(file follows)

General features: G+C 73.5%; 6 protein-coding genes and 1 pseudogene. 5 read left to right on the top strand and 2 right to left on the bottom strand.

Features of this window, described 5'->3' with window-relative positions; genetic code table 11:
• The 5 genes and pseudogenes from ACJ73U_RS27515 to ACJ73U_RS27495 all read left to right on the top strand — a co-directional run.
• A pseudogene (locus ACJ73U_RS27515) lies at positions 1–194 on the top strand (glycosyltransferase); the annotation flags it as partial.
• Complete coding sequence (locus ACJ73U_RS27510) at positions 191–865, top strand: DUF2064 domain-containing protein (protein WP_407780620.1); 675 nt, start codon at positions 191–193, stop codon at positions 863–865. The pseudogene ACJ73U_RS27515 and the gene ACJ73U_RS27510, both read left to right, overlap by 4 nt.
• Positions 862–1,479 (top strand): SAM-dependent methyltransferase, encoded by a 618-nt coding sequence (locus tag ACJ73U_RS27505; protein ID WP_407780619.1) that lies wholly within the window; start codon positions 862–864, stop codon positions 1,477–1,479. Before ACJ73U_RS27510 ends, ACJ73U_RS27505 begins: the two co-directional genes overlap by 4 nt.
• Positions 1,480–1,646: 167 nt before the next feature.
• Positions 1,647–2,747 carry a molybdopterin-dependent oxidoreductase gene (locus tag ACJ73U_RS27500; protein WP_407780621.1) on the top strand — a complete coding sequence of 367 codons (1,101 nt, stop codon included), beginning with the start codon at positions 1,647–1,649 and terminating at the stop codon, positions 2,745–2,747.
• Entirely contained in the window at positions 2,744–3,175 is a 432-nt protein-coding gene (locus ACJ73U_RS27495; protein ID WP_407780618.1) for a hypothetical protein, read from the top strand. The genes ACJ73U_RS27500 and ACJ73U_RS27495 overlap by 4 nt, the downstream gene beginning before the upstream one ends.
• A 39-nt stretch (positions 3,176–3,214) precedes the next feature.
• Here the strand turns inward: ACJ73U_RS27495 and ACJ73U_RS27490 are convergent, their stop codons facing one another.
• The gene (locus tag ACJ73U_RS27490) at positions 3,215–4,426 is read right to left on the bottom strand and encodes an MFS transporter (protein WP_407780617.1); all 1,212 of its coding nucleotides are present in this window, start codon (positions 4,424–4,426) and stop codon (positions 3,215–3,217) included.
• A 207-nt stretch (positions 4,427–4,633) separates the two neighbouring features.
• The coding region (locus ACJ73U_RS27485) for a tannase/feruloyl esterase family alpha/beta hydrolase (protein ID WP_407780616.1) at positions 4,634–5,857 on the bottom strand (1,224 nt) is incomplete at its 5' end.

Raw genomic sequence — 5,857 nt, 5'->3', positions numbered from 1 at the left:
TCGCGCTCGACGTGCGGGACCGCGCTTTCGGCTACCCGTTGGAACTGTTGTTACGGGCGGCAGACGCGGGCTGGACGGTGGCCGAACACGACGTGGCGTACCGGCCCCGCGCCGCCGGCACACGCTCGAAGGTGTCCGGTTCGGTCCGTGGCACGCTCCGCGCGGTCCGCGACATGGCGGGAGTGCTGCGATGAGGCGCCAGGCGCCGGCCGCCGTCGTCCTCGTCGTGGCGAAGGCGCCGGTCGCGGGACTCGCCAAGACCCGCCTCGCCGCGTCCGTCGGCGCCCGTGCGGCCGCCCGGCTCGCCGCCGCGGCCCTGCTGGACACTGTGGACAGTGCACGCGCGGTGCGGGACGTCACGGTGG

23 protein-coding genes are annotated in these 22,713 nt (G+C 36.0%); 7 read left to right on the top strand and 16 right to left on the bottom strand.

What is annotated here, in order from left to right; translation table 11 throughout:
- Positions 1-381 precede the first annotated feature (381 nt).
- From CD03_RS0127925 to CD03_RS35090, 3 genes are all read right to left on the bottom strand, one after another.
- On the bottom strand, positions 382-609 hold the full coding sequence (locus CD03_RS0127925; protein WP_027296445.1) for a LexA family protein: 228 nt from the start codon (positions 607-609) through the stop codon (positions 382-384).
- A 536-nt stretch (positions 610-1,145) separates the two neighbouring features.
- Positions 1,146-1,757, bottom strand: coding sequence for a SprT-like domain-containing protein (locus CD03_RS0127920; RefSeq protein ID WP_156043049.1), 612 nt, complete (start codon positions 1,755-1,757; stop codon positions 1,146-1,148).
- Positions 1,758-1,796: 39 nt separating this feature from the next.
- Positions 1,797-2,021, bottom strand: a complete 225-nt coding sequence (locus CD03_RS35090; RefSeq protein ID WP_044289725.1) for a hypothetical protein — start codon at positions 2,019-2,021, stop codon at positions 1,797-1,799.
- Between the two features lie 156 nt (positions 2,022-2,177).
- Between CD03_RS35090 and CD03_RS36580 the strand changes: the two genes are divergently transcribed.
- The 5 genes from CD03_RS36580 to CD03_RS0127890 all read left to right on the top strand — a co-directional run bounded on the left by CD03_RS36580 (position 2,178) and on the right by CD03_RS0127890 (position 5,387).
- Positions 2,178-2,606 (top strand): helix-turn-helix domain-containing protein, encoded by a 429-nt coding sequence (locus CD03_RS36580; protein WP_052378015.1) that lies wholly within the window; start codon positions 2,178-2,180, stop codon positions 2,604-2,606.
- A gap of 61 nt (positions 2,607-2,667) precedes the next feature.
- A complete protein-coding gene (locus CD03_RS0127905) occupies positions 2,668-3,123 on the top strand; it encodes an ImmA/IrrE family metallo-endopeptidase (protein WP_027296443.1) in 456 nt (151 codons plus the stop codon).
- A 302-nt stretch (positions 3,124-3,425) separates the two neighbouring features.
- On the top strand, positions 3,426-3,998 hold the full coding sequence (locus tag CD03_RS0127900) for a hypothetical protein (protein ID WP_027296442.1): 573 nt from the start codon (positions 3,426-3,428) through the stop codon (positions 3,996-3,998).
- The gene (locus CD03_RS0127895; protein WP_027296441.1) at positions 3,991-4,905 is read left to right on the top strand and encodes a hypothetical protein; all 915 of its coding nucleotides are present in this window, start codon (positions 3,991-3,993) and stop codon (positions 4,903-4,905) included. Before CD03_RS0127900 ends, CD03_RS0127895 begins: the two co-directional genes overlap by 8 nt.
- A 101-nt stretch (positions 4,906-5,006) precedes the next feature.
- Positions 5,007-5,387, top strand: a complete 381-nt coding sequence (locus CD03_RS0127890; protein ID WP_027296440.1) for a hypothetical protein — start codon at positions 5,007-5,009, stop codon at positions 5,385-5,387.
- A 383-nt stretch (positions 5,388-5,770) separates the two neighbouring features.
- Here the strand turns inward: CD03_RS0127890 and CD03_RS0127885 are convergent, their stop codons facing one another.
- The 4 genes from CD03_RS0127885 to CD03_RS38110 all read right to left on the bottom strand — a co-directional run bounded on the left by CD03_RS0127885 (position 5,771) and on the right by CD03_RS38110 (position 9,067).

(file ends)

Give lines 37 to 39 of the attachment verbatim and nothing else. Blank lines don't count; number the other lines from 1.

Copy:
- A 383-nt stretch (positions 5,388-5,770) separates the two neighbouring features.
- Here the strand turns inward: CD03_RS0127890 and CD03_RS0127885 are convergent, their stop codons facing one another.
- The 4 genes from CD03_RS0127885 to CD03_RS38110 all read right to left on the bottom strand — a co-directional run bounded on the left by CD03_RS0127885 (position 5,771) and on the right by CD03_RS38110 (position 9,067).